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Stavia
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Re: Neurologist and a 4/4

Postby Stavia » Tue Dec 27, 2016 1:01 pm

Aha sorry! I have just woken up across the world from you and only now realise you are the neurologist! The first thing I do when waking is check for posts that needed aporoval. Sorry:(

Oh dear. It does make it scarier huh. I provide medical care to a 200 bed aged care facility every Friday plus night and weekend call. I'd say 199/200 have dementia. I understand exactly how you are feeling.

And yes I totally agree about stuff today being viewed pretty much akin to the dark ages in a couple decades or more.

And yes peer support is crucial in maintaining healthy interventions. That's what we try to provide here. Plus a sensible approach to evaluating the evidence - and what to do in the absence of evidence as well.

I look forward very much to your contributions to our discussions.

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Re: Neurologist and a 4/4

Postby marty » Tue Dec 27, 2016 1:09 pm

Stavia,

I wonder what life is like for that 1/200 without dementia.

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Re: Neurologist and a 4/4

Postby ru442 » Tue Dec 27, 2016 1:27 pm

Marty here is the link I referred to:

viewtopic.php?f=15&t=1497&hilit=interview
Male 4/4 56 yrs., "Live, Laugh, Love"

marty
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Re: Neurologist and a 4/4

Postby marty » Tue Dec 27, 2016 1:33 pm

I'll add a little more about me. I'm in my early 60s. I've had no memory disturbances, although now I constantly question myself about trivia as a means of monitoring. I'm guessing others here do the same.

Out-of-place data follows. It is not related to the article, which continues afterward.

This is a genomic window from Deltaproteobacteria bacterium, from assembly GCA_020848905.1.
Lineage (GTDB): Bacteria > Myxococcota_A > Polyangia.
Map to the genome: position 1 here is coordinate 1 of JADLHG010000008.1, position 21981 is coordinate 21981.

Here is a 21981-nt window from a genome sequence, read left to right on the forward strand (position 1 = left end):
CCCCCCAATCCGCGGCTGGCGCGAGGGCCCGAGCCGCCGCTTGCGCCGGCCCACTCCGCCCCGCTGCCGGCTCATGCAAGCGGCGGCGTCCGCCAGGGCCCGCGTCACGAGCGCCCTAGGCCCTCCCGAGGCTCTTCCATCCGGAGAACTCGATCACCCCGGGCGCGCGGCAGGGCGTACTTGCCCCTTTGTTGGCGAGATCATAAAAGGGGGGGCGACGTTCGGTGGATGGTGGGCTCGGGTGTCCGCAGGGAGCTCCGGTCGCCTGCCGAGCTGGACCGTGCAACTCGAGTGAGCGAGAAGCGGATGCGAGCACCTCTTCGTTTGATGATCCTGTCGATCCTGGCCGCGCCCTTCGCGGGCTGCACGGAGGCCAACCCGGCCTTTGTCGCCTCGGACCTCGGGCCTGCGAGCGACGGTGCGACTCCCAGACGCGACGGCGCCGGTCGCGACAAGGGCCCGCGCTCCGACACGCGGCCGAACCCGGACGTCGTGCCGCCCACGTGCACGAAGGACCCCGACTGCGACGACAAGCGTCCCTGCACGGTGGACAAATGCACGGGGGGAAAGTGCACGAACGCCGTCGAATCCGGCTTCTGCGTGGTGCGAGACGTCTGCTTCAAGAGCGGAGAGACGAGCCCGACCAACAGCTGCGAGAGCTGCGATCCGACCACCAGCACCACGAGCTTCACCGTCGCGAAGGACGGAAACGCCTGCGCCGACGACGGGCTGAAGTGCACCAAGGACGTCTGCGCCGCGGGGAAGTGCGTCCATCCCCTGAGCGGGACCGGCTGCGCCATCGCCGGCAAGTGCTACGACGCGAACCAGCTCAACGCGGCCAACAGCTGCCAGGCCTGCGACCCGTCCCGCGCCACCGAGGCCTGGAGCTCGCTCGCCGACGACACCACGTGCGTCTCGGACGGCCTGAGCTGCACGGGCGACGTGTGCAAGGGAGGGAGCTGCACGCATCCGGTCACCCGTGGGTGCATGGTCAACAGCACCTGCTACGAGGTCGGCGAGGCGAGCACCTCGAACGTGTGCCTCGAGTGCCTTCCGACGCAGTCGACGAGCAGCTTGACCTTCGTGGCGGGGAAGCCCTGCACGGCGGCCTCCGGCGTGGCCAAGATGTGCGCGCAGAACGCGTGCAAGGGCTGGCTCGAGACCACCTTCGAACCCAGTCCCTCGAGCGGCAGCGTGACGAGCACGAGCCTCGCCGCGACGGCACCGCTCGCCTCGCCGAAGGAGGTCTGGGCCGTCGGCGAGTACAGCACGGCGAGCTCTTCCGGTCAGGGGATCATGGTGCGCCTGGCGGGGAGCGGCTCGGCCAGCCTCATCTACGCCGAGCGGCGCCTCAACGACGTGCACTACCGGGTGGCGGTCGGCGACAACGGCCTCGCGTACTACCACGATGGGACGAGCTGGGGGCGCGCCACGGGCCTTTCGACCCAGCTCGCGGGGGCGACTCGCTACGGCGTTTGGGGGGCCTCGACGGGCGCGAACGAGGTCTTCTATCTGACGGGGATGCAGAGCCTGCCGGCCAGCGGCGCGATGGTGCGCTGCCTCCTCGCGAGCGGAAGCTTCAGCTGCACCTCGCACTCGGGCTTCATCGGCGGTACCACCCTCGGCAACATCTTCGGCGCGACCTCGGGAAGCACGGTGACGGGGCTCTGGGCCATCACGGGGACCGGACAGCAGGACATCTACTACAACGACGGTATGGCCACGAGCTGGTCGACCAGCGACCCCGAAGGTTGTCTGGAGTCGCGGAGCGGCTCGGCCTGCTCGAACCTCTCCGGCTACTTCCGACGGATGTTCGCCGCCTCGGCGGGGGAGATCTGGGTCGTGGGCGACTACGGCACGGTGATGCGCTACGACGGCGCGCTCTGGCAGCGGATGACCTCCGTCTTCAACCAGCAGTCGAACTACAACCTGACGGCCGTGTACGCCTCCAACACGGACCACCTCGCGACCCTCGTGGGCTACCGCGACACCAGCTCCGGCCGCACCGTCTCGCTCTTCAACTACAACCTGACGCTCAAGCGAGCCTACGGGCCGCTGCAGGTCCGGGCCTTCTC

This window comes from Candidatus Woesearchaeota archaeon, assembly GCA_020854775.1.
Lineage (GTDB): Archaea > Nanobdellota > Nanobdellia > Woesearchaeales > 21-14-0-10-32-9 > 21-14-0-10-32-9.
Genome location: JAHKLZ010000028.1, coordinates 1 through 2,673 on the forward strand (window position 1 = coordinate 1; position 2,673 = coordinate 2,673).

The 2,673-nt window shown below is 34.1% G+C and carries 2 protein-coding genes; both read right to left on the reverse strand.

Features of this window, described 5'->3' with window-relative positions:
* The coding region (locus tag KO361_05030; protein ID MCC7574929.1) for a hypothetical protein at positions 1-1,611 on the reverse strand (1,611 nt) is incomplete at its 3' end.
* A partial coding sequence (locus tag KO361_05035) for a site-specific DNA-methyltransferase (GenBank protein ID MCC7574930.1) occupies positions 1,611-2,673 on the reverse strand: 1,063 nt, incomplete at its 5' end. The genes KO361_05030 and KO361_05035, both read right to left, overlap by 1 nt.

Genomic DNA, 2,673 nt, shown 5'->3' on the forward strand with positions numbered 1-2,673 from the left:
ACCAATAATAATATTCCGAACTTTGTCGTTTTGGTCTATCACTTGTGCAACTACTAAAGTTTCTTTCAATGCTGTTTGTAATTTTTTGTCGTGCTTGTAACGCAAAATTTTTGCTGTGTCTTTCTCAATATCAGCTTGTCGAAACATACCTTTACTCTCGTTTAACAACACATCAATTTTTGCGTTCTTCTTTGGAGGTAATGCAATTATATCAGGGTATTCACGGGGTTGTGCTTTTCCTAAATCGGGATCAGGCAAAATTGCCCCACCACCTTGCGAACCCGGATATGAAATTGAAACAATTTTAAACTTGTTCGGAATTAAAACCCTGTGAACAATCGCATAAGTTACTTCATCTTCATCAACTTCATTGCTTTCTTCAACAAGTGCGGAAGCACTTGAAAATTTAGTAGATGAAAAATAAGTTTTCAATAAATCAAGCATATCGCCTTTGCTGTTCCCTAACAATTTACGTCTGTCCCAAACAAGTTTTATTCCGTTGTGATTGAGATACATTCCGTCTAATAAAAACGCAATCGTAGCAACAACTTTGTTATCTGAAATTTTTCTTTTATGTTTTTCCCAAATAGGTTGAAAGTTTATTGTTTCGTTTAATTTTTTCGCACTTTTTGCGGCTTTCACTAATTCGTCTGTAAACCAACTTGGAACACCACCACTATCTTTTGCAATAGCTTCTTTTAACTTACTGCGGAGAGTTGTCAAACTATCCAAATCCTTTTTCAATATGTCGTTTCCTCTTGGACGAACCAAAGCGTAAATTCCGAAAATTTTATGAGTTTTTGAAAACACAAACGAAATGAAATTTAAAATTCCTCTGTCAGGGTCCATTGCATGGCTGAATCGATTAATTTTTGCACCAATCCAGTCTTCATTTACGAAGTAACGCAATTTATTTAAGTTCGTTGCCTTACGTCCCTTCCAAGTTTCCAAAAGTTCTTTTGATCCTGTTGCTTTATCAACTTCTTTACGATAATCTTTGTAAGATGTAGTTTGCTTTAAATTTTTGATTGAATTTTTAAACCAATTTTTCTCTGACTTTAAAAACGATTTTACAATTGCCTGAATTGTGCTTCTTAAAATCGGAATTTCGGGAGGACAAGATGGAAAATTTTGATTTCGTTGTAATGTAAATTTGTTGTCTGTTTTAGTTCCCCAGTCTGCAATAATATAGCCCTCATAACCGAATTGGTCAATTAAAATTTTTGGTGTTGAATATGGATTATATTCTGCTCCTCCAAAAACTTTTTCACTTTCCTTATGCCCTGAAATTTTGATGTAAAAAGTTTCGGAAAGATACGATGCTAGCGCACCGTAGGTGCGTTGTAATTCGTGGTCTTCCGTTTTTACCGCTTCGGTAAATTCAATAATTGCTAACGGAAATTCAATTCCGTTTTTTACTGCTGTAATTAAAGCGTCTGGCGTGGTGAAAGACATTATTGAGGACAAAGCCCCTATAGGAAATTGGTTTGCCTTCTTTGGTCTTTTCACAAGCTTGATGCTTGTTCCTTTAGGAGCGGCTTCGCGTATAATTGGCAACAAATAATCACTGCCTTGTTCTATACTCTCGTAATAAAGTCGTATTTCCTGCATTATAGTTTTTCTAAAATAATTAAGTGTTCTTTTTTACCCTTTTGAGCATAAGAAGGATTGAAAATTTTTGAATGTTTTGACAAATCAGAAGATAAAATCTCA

Learning my apoE status has changed how I view life. I've known for only a few months, so the changes in attitude are still maturing. I objected to knowing at first because I didn't ask for that knowledge and in no way prepared for the answer. Now, it's not so bad. It just is.

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SusanJ
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Re: Neurologist and a 4/4

Postby SusanJ » Tue Dec 27, 2016 1:34 pm

Welcome, Marty. You'll find us a bunch of curious, motivated and empathetic souls, so feel free to throw anything out here.

Just wondering if you have any Alzheimer's your family. When I found out, it was like, oh sh%#, but no surprise since AD has been in my dad's family.

Look forward to your insights from your work perspective.

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Stavia
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Re: RE: Re: Neurologist and a 4/4

Postby Stavia » Tue Dec 27, 2016 1:36 pm

marty wrote:Stavia,

I wonder what life is like for that 1/200 without dementia.

He's amazing. 95 years old and still working. He designed a special xylophone for schools and still makes them. Slowly, but hey, he's very old. He unfortunately tripped and fractured a hip which is inoperable so we thought he'd never walk again but he is after self-directed rehab with a walker and a built up shoe to level the resultant leg length discrepancy as the bone healed shortened and is about to go home again. He types me beautiful missives with inserted appropriate little pictures.
I want to be him when I grow up.